LSO's proposed formulation is too general, for as we have said, "the right referenced by the qualified immunity test is not a general constitutional guarantee . . . but its application in a particular context." Todd v. United States, 849 F.2d 365, 370 (9th Cir. 1988). Likewise, the Officials' formulation is too particularized. To phrase the "right allegedly violated" in such detail and in terms so closely paralleling what allegedly happened here "would be to allow the Officials, and future defendants, to define away all potential claims." Kelly v. Borg, 60 F.3d 664, 667 (9th Cir. 1995).
Our goal is to define the contours of the right allegedly violated in a way that expresses what is really being litigated.
In this case we are not called upon to decide if, in 1997, the Government generally had the power to censor speech based on content, or whether an official generally could inform someone of the existence of a particular state law without violating the First Amendment. Indeed, the Officials here do not seriously dispute that content-based regulation of expression by the Government, even of indecent expression, is prohibited unless necessary to meet a compelling government interest, see e.g., Sable Communications v. F.C.C., 492 U.S. 115, 126 (1989), or that prior restraint of speech is strongly disfavored and rarely upheld, see, e.g., Southeastern Promotions, Ltd. v. Conrad, 420 U.S. 546, 558-59 (1975); Collins v. Jordan, 110 F.3d 1363, 1372 (9th Cir. 1996). Nor does LSO contend that its rights were violated merely because the Officials "informed" them of the content of Section 143.4. Instead, the Officials argue that they could reasonably have believed in 1997 that liquor regulations were subject to an exception to the general rules of the First Amendment, such that LSO's right to display artwork that violated Section 143.4 on the premises of an ABC licensee was questionable. Thus, we are asked to decide whether, under the circumstances, it was clear that LSO had the right to exhibit non-obscene art on the premises of an ABC licensee free of interference from state officials, even though some of the art fell within the proscriptions of a state liquor regulation governing expressive content at licensed establishments.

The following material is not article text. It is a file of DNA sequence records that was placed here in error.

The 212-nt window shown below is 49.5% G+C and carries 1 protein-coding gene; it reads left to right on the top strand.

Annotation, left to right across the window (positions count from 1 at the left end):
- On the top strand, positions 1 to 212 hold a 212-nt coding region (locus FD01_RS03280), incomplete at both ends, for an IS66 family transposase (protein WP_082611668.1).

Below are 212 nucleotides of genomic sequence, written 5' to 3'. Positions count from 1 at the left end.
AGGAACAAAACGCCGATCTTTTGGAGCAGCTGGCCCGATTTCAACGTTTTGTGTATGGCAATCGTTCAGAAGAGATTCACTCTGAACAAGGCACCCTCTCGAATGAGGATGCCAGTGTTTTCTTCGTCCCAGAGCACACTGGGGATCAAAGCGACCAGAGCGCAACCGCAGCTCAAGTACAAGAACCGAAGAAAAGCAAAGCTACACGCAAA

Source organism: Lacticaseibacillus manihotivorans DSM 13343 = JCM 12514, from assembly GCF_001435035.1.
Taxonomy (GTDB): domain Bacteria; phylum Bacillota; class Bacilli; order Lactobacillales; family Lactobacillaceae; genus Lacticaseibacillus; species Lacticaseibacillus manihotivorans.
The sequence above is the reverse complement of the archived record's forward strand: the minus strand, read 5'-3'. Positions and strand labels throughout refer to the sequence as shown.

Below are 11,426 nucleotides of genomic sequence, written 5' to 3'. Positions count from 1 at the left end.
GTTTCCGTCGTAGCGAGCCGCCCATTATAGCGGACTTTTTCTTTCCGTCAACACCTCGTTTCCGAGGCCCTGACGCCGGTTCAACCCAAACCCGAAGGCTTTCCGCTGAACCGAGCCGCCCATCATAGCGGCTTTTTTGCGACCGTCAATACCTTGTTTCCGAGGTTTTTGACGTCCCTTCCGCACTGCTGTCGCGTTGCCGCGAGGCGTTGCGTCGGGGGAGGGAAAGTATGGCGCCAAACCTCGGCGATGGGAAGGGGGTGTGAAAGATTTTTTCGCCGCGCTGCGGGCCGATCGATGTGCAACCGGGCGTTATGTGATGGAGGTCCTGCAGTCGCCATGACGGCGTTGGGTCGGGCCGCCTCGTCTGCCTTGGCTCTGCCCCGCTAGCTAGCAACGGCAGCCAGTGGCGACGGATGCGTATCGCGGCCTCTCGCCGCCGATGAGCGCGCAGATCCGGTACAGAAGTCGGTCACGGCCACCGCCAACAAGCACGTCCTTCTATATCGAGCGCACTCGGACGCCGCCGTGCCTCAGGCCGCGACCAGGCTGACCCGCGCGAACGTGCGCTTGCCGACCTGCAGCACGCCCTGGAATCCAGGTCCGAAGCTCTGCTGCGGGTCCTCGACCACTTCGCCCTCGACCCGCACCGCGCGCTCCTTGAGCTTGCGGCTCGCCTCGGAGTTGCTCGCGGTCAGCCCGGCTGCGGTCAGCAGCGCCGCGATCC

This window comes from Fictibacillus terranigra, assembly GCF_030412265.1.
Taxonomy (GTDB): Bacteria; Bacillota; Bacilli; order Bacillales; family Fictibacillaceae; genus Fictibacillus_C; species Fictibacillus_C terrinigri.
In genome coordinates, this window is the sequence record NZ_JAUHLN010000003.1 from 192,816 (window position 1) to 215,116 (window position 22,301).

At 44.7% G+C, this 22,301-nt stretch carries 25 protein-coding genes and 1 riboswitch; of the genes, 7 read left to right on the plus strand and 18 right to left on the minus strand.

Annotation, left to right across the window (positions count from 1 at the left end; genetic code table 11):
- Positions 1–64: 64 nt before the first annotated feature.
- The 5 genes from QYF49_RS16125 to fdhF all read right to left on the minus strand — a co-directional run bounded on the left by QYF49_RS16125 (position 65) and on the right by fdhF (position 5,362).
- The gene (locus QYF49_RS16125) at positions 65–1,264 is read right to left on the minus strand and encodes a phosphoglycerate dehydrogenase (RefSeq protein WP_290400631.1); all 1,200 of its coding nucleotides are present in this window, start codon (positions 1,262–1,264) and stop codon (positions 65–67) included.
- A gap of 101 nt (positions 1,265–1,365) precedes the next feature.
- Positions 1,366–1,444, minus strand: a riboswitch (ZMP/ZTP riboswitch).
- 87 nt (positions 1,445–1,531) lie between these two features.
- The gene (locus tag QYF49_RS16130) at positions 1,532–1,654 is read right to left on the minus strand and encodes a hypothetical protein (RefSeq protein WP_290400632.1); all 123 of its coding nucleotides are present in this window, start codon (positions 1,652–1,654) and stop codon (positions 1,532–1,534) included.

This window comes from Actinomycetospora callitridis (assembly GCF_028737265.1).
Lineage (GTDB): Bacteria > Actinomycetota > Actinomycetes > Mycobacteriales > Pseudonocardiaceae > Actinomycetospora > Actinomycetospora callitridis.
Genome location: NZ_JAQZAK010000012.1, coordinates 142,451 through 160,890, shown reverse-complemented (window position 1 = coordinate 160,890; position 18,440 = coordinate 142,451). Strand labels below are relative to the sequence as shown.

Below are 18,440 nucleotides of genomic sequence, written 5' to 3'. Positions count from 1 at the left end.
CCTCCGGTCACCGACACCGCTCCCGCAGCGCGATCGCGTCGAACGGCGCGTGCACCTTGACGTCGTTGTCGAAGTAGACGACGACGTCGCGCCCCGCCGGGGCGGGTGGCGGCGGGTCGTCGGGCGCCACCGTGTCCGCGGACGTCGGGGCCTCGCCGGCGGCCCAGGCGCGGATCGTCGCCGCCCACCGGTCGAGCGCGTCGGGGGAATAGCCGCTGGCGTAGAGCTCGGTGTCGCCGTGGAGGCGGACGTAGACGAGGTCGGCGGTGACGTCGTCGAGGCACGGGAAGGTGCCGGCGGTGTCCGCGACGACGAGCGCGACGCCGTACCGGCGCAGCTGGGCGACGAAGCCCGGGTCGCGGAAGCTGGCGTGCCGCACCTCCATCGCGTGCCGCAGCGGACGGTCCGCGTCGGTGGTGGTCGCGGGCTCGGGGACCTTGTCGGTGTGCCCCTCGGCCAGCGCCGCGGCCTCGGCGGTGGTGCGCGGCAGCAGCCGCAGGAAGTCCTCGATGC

2. Whether the law was clearly established
The Officials contend that in 1997 there was some question as to whether liquor authorities could constitutionally regulate the content of expression, including non-obscene expression, on the premises of establishments holding liquor licenses. They argue that because the Supreme Court, in 44 Liquormart did not explicitly disavow its earlier holding in California v. LaRue, 409 U.S. 109 (1972), it was unclear whether Section 143.4 could be constitutionally employed to punish the display of non-obscene art. We disagree.
In LaRue, the Supreme Court upheld against a facial challenge the California regulations that were precursors to today's Section 143.4. See id. at 118-19, 93 S.Ct. 390. These regulations were enacted partly in response to live sex shows and sexual contact between nude performers and patrons. See id. at 111. While acknowledging that some of the regulated conduct fell "within the limits of the constitutional protection of freedom of expression," the Court nonetheless concluded that such regulation was permissible because of the "critical fact" that the rules applied only in establishments licensed to sell liquor. See id. at 118. Explicitly, the Court stated that the Twenty-first Amendment required an "added presumption in favor of the validity of state regulation in this area." Id. at 118-119.
The Court in 44 Liquormart revisited LaRue and concluded that "the Court's analysis in LaRue would have lead to precisely the same result if it had placed no reliance on the Twenty-first Amendment." 517 U.S. at 515. This was because the state could have prohibited "the kind of `bacchanalian revelries' described in the LaRue opinion" by invoking its general police powers and without resorting to the Twenty-first Amendment. Id. The Court stated that while it was not questioning the holding in LaRue, it was disavowing "its reasoning insofar as it relied on the